IT, it’s not just for boys

  • Richard Protherough
  • 17/01/2016
Tags:
  • Candidate
  • Recruitment
  • Insights

There is a stereotype that needs to be addressed; that the IT and Telecoms industry is ‘just for boys’. This misconception is putting off women from pursuing a career in an industry that is ultimately very female friendly. It is one of the biggest obstacles preventing many from embarking on what could be a rewarding career and something that we need to work hard to overcome.



As long as parents, teachers and career advisers are consciously or unconsciously giving out a message that IT is just for boys, the gender imbalance will remain. We need to debunk this myth and start talking about the excellent and rewarding careers in our sector for all, regardless of gender.

However, how do you get started in a career in IT and Telecoms? And if gender doesn’t matter, what does? Unlike some careers which have just one route to get ahead, the IT and Telecoms sector is inclusive with multiple paths to a fulfilling career. It is a sector that rewards merit and offers opportunities to school leavers and graduates alike as well as welcoming professionals from other sectors.

Our latest research discovered that although a third (32%) of IT and Telecoms professionals took a planned academic route into the industry, the majority did not.

A significant number (18%) entered straight from school, college or university without having studied ‘relevant courses’ and four in ten (41%) moved from a different occupation.

But are any of the routes better than the rest? Ultimately, does how you get your start in the sector affect your career prospects?

I have worked in recruitment for the IT and Telecoms sector for 15 years and have placed candidates at every level from trainee to CIO and in my experience no one route trumps the others. All routes offer the chance to have a successful and rewarding career. What really matters is your enthusiasm and determination when working in the industry.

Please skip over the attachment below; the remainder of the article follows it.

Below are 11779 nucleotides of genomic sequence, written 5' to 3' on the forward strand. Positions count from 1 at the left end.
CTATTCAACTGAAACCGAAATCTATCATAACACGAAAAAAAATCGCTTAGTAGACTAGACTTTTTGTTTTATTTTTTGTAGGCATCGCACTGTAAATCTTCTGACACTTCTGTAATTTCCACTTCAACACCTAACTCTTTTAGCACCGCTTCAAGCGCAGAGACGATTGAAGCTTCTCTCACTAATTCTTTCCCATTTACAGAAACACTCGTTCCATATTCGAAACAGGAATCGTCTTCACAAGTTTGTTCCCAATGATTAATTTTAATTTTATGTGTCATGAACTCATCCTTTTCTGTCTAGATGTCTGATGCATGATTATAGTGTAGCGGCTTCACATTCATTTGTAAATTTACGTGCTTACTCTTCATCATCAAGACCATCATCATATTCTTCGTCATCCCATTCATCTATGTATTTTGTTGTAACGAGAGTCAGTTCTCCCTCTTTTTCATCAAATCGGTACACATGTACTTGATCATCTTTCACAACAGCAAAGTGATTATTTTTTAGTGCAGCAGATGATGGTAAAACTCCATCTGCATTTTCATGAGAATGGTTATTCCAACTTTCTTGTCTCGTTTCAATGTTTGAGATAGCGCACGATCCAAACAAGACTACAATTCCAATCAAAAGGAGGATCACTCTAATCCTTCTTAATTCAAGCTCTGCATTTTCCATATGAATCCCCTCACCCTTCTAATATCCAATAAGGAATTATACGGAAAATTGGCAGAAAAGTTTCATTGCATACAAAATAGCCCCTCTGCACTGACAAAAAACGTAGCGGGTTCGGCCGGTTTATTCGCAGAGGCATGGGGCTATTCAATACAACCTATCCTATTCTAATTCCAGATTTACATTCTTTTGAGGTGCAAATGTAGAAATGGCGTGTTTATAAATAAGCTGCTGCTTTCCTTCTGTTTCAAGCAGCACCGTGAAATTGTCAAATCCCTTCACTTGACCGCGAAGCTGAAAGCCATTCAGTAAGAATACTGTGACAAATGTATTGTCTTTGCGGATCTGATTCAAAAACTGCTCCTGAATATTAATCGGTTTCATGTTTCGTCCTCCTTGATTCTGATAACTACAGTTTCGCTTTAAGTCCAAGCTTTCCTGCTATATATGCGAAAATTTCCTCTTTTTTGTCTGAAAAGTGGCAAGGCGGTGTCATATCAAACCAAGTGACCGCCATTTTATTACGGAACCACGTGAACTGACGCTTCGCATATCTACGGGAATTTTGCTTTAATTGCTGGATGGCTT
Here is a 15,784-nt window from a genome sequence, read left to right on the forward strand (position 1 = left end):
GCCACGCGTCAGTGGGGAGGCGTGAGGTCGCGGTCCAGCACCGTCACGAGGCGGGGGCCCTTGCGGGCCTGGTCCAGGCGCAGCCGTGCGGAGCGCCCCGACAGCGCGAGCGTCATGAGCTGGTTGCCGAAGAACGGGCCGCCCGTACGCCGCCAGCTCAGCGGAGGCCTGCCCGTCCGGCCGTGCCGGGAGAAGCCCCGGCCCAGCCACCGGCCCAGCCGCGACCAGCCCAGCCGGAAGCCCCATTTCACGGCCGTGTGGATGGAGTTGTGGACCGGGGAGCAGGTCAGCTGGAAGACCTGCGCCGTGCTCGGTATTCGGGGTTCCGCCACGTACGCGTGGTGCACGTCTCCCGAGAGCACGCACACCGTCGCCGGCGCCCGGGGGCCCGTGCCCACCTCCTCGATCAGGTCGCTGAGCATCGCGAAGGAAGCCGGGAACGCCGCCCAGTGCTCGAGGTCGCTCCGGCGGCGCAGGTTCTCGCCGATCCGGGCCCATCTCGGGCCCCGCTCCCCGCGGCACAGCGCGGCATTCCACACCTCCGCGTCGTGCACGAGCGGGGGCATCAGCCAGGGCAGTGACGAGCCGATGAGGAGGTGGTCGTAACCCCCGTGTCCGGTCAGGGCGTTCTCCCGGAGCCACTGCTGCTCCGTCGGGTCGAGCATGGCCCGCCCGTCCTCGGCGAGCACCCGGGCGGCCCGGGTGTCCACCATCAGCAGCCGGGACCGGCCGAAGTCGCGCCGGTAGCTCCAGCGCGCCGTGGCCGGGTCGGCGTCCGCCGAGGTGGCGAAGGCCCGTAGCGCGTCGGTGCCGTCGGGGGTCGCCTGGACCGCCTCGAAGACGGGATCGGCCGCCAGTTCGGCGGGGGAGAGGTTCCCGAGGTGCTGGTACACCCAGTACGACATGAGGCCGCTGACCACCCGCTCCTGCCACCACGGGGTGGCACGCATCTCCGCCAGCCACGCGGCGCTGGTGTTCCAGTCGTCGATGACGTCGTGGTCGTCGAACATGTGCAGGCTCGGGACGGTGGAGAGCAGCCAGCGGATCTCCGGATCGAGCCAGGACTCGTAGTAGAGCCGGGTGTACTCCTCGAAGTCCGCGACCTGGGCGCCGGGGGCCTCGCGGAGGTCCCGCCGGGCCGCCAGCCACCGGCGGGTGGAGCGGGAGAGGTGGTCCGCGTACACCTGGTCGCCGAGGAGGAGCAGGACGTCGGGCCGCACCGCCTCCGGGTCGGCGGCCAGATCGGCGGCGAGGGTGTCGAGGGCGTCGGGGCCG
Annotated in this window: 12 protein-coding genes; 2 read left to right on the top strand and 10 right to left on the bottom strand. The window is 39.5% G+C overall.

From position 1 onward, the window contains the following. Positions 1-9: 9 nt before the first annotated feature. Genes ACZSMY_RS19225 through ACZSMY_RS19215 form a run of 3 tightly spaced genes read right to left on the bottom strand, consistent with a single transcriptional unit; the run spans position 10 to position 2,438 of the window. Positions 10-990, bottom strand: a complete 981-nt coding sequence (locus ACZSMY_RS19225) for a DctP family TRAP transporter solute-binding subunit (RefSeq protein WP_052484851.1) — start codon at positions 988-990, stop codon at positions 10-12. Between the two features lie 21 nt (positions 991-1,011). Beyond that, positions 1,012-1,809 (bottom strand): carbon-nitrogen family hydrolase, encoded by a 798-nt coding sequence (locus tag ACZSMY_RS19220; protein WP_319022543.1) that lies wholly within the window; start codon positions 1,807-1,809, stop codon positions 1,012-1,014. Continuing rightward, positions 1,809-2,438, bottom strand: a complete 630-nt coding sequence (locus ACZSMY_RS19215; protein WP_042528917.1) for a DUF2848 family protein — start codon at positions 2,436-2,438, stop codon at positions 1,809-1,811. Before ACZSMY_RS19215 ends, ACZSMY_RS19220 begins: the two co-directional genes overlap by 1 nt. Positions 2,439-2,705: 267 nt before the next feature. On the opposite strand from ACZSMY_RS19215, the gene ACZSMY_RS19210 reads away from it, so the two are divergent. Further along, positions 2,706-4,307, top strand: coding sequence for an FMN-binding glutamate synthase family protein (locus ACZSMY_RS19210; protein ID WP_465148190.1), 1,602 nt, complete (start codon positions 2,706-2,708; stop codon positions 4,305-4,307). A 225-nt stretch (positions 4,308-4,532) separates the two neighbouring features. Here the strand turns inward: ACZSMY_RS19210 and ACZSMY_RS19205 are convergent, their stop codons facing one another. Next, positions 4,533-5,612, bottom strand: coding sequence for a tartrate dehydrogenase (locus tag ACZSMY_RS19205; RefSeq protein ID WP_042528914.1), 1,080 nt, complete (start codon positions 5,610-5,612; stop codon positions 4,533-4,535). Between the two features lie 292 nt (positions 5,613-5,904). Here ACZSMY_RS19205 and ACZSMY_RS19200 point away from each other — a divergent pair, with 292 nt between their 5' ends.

Interestingly when we drilled down into the research we found that there was very little difference between how men and women entered the sector. The real differences emerged when we compared age groups. Transferring from another career, is significantly higher in those aged over 40: 55% of women and 49% of men over 40 had taken this route.  It makes sense that talented professionals looking for a new challenge would gravitate towards IT and Telecoms, bringing with them their experience and best practice from other disciplines. 

One question that is asked more and more, both by those working and those considering a career in the sector, is whether in an age of increasing digital literacy IT qualifications are still relevant?

I think it is advantageous that we have all become more technologically competent. Today children possess a digital understanding and technical know-how that would have previously required extensive teaching. I believe this has created a much wider pool of digitally skilled individuals who may opt for a career in IT and Telecoms. This is a huge asset to the sector, as a bigger pool of talent means the chance to recruit people from a wider range of backgrounds, with different ways of thinking and more creativity.

But are IT qualifications still relevant? While by no means a requirement to work in the sector, I believe they are still crucial. Whilst it is a challenge for schools to keep up and effectively teach a subject that is advancing so quickly, I firmly believe there is a place for IT on the curriculum. It is important to remember that those who study Computer Science and Engineering and Technology at the highest levels have an understanding that is far beyond basic digital literacy, and are frequently the innovators pushing the sector forward.

The IT curriculum, at all levels of education, is evolving as the need to equip students with digital skills becomes increasingly essential. On a personal level, the most important attributes for any students, graduates or those already working in the sector is an inquiring mind and willingness to learn. Those who will be most successful in the sector will be those who relish learning about new innovations. A career in technology is an opportunity to embark on a lifetime of learning, and employers will value and reward employees who actively seek new skills and strive to get to grips with the latest advances.

To get into IT, it is not essential that you started programming at age four or studied a particular subject at university. You can choose to enter straight from school, or as a graduate having studied a different subject, or you could transfer from a different job. It is a growing sector that recruits on merit, rather than how many boxes you tick or what gender you are.

If you’re interested in finding out more about this topic, read more from our findings from the breakfast seminars on Bridging the Gender Gap in Leeds, London, Birmingham and Edinburgh. Our guest speakers included Lucie Sarif from Lady Geek and Alexa Glick from Microsoft.